Kelso, Claudia & Carnival

The life of Kelso Cochrane, his experience of Britishness and abhorrent murder would become symbolic of a tumultuous period in British history. The support for perpetrators of hatred, such as Oswald Mosley, was vociferous from some.


The Notting Hill race riots that began in 1958 were a result of the bile spouted by Mosley’s fascists. ‘Teddy Boys’ terrorised Black families, destroying cars, damaging the facades of homes and threatening people with violence. The hostility persisted; Mosley’s Union Movement was anti-immigration, calling for the repatriation of Caribbean immigrants as well as a ban on mixed marriages. His popularity waned into the 1960s, and opponents would frequently spoil meetings of the Union Movement.

Tensions within the community were not alleviated by the Metropolitan Police. Complaints of racial discrimination in the post-war period received improper handling. It was not until 2002 that the Police released files documenting the extent of their prejudiced handling of cases in Notting Hill. Senior police officers at the time had declared that there was ‘little to no racial motivation behind the disturbances’. Their behaviour would explain the deep mistrust between the metropolitan police and the Caribbean community; a relationship that would be characterised by resentment, leading to violent clashes in the future.

In 1959, the murder of Kelso Cochrane stymied the popularity of the White Defence League and Oswald Mosley’s Union Movement. An Antiguan migrant, Kelso had come to the UK after a period of work in the USA. He worked as a carpenter but sought to study law. A workplace injury to his hand required emergency treatment at Paddington Hospital. Upon leaving later that evening, a group of white men approached Kelso and stabbed him to death in a racially motivated attack. As they fled, three people who had witnessed the attack on Kelso took him to hospital. The witnesses were not forthcoming in identifying the offender. Kelso died from his injuries shortly after.

The murderer was never brought to justice; the prime suspect was Pat Digby, whose guilt was confirmed as ‘the worst kept secret in the grove’. It was rumoured that the murder weapon was hidden under Digby’s floorboards. The police chose not to investigate this lead. Early evidence of the gross misconduct that would define decades of policing towards Black people in London.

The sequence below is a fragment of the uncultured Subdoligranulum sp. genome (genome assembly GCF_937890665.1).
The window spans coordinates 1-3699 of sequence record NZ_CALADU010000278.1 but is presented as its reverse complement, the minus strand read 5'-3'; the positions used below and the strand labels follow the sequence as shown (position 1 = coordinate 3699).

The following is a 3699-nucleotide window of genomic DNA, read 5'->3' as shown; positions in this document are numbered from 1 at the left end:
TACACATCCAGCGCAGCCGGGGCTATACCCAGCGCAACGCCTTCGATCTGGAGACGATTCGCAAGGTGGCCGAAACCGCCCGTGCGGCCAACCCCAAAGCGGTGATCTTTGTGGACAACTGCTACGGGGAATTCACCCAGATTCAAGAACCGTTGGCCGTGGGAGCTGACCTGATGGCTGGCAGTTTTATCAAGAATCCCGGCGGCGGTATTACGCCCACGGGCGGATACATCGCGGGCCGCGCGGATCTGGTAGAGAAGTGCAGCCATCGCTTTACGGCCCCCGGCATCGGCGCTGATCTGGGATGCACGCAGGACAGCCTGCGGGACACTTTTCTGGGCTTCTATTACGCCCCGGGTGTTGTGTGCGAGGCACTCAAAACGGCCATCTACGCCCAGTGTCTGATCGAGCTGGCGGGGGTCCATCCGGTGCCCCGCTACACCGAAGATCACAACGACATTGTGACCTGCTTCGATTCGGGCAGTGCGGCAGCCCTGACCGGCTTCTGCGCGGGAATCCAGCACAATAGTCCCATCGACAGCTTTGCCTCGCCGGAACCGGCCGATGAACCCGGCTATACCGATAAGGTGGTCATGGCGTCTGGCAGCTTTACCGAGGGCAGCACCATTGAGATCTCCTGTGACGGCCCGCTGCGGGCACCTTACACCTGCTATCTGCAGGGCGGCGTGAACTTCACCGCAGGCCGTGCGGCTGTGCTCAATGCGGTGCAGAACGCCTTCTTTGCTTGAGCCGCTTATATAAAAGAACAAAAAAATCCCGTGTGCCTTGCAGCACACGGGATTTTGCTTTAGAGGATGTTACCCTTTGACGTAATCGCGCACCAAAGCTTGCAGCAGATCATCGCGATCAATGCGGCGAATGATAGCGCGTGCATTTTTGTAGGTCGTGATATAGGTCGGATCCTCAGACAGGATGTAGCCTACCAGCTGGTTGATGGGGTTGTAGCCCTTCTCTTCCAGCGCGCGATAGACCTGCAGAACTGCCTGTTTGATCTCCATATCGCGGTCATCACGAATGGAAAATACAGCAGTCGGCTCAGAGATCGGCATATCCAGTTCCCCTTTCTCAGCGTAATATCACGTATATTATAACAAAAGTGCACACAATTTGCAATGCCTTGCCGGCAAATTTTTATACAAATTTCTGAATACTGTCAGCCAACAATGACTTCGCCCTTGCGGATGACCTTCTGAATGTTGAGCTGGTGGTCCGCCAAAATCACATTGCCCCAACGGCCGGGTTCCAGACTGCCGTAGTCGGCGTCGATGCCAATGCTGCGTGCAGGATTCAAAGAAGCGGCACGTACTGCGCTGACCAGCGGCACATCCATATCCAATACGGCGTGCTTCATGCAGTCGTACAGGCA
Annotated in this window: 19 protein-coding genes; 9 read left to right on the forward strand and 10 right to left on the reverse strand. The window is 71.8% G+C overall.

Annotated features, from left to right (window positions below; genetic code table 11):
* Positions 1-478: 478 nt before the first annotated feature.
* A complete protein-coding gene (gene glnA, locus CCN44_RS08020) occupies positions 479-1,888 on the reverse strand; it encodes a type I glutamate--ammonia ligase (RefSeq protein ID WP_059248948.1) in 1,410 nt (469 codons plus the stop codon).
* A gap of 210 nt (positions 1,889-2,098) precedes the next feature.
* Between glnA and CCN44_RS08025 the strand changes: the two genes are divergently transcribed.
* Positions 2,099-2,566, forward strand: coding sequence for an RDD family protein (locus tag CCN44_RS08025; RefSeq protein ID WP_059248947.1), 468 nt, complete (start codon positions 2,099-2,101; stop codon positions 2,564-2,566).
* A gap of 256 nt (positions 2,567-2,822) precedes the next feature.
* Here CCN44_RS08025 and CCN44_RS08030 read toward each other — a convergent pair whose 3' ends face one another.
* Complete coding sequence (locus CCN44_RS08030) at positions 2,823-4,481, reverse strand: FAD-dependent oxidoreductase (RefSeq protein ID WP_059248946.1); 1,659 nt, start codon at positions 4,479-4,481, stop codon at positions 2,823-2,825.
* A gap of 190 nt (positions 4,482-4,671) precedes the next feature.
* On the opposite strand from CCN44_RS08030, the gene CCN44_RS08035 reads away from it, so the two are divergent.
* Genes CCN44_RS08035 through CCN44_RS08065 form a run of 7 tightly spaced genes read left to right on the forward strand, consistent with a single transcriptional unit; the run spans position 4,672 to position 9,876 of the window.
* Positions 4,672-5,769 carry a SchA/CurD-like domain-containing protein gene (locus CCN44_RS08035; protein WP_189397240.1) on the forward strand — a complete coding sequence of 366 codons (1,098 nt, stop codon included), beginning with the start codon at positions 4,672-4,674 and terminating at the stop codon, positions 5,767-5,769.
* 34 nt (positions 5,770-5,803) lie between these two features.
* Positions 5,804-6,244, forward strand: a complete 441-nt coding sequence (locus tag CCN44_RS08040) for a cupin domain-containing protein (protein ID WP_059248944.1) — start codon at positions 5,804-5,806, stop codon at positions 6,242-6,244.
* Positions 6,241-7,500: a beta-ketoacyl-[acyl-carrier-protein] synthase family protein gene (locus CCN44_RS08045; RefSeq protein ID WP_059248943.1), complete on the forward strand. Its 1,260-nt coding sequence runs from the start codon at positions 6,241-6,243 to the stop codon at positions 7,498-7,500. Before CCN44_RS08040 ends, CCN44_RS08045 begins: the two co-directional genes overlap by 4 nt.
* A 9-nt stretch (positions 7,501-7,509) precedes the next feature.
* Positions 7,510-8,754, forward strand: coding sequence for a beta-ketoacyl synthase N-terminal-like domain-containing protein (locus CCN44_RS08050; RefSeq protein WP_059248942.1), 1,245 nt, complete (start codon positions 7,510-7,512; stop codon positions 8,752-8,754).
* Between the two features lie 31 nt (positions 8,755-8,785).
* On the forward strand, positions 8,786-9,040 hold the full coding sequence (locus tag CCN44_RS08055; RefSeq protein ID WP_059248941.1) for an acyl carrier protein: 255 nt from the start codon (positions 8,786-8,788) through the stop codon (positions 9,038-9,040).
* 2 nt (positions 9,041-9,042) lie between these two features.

Footage of Kelso Cochrane’s funeral shows the significance and tragedy of his passing. Over 1,200 people descended upon Ladbroke Grove, before proceeding to Kensal Green Cemetery. Striking is the diversity of the crowds, at a time when white nationalists were physically violent opponents of migration. Consumed with fear, petrified to show their face or celebrate their culture, many people would have struggled to deal with the consequences of his death. The funeral proceedings had been led by Claudia Jones, a political activist and Black nationalist, who was a vocal opponent of racism in housing, education and employment. 

Jones was a communist, ousted from the United States and given the right to remain in the United Kingdom on humanitarian grounds. Her arrival in England coincided with a period in which the British African-Caribbean population was expanding. In 1958, she established the West Indian Gazette above a barbershop in Brixton, for which she edited until her death in 1964. The anti-imperialist and anti-racist sentiments within the pages ‘were a catalyst, quickening the awareness, socially and politically, of West Indians, Afro-Asians and their friends’. 

The Notting Hill Race Riots were one event amongst many, that formed a dangerous landscape for Black British people. Leaders of Caribbean nations, expressing concern for the British Caribbean diaspora, contacted Jones in the hope of resolving tensions. To champion, the vast and vibrant cultures of the Caribbean, the first carnival was to be held in Britain. In January 1959, in St Pancras Town Hall, the BBC televised the festival; the programme bore the slogan, ‘A people's art is the genesis of their freedom’. The indoor Caribbean Carnival cabarets were held around London and acted as a precursor to the vast celebrations we see today. For over 50 years, the Notting Hill Carnival has been a celebration, commemoration and a vital community gathering.

This will be the first year in which the Notting Hill Carnival will not take place. We are seeking contributions for an archive, to educate, commemorate and celebrate the spectacle and people of Notting Hill Carnival. From the earliest iterations to the sprawling, weekend-long celebration it has become, we want to provide space on our platform for memories, words, music and photographs. Please get in touch.

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